I also wonder if, in your letter, you substituted the word "Christian" or "Irish" or "Black" or "Woman" or "Immigrant" for the word "Gay", would you feel the same?

We do live among you. We do. And we're not going to do it silently. That's not how a democracy works. I live in The United States of America, and I have a right to free speech - as do you. Silence is not an option. Because you have written the above letter to a public newspaper, I'm sure you understand.

If you have any other questions, I will be happy to answer them as openly and honestly as I can.

Sincerely,

D Gregory Smith, MA, stl, LMHC

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You forgot one thing, in my mind: The whole 'Why do you have to flaunt your sexuality? WE (str8s) don't!"

Which is, of course, malarkey. It's just that expression of heterosexuality is so pervasive, that it is like the air we breathe, from the level of society (media, laws, regulations) down through groups and communities (geographic ones) to individuals.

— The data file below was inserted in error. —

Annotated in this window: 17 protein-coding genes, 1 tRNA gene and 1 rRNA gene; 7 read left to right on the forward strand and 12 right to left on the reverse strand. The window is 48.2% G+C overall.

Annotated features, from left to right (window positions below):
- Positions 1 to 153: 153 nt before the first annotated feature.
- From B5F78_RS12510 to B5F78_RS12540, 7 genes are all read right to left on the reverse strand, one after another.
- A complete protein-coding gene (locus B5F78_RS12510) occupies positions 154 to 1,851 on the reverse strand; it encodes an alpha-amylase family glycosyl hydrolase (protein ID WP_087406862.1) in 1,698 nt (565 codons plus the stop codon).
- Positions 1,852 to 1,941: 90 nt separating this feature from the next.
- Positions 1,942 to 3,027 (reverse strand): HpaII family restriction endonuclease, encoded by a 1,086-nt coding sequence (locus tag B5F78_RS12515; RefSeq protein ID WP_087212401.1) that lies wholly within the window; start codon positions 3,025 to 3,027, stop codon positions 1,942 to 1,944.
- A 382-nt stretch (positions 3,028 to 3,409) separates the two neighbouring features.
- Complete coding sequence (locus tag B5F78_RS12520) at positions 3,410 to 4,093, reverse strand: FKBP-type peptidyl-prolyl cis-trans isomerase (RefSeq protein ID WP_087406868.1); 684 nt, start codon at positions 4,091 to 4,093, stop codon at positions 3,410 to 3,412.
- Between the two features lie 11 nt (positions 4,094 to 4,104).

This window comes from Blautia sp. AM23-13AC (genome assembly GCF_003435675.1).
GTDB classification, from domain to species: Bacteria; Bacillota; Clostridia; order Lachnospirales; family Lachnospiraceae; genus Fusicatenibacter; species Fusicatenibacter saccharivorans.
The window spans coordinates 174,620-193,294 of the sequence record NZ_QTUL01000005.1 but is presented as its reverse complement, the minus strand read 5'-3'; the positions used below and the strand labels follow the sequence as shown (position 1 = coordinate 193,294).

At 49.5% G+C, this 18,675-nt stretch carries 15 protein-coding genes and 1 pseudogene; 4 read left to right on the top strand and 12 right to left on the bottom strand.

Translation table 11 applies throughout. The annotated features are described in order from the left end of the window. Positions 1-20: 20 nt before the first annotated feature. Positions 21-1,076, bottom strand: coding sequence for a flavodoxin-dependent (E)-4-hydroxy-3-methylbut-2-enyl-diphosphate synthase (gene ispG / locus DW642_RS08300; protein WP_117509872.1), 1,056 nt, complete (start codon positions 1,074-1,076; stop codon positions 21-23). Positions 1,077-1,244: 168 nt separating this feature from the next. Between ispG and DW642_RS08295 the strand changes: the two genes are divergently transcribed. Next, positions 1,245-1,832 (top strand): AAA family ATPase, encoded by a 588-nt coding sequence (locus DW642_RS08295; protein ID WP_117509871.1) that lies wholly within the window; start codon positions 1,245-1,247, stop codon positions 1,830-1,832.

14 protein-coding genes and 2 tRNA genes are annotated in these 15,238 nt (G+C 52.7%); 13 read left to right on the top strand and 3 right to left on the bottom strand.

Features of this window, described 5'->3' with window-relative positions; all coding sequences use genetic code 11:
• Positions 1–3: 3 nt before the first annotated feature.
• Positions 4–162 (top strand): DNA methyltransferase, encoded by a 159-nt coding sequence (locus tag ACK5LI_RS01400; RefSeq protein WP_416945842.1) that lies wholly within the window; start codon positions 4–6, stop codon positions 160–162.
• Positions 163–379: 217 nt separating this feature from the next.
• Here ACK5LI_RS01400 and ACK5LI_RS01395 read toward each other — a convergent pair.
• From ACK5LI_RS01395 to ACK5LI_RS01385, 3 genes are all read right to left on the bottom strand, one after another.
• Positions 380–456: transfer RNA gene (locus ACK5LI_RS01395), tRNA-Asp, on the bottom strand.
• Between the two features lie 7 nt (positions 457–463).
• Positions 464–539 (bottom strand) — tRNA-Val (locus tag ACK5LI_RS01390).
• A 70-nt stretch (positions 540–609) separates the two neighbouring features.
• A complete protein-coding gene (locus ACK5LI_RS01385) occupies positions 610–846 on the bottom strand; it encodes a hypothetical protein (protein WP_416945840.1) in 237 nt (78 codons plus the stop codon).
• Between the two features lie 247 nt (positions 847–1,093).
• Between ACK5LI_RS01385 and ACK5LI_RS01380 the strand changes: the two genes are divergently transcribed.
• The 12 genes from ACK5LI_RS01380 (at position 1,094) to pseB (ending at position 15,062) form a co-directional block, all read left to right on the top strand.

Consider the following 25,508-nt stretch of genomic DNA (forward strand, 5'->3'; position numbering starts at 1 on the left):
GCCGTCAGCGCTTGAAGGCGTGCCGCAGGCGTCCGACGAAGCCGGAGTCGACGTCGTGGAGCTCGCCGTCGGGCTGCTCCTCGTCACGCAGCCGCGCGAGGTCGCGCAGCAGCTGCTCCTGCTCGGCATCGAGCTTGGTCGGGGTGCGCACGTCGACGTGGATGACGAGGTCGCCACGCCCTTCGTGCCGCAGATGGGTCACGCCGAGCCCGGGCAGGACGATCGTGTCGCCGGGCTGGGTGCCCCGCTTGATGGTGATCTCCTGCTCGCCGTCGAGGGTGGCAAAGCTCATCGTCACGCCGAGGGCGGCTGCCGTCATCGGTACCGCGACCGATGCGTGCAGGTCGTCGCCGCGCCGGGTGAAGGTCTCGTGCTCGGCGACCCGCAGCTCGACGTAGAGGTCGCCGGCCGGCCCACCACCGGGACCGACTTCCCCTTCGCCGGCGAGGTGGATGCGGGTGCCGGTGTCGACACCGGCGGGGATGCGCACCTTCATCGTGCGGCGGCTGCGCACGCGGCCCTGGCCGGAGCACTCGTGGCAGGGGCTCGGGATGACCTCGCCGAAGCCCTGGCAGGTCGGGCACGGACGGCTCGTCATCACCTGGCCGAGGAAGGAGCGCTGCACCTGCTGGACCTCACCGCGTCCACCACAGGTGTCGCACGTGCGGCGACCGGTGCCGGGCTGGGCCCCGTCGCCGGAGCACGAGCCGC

If I talked about women the way the women I am around (all str8) talk about men or the way men I know talk about women, ppl would be disgusted. And I would be considered to be 'flaunting' my sexuality.

twinkie1cat | November 1, 2011 9:34 PM

Rural communities think they are so pure when they are so full of individual differences. My son found plenty of guys to date in Gonzales Louisiana (southeast of Baton Rouge in Ascension Parish). Then there were the teachers at one of the high schools there talking about how fine a woman looked riding her motorcycle leading her brother's funeral (Iraq veteran).(What the family will say when they are a little drunk.) And I will not forget the obviously gay man working at Walmart in Natchez Mississippi. A whole drag show full of queens works in Alexandria Louisiana. And there were many family members who came from the rural areas to the bars in Savannah Georgia as well as to Pride in Atlanta. A real long time ago there was even a gay club near Clanton Alabama (halfway between Birmingham and Montgomery) We're Everywhere! We're Everywhere!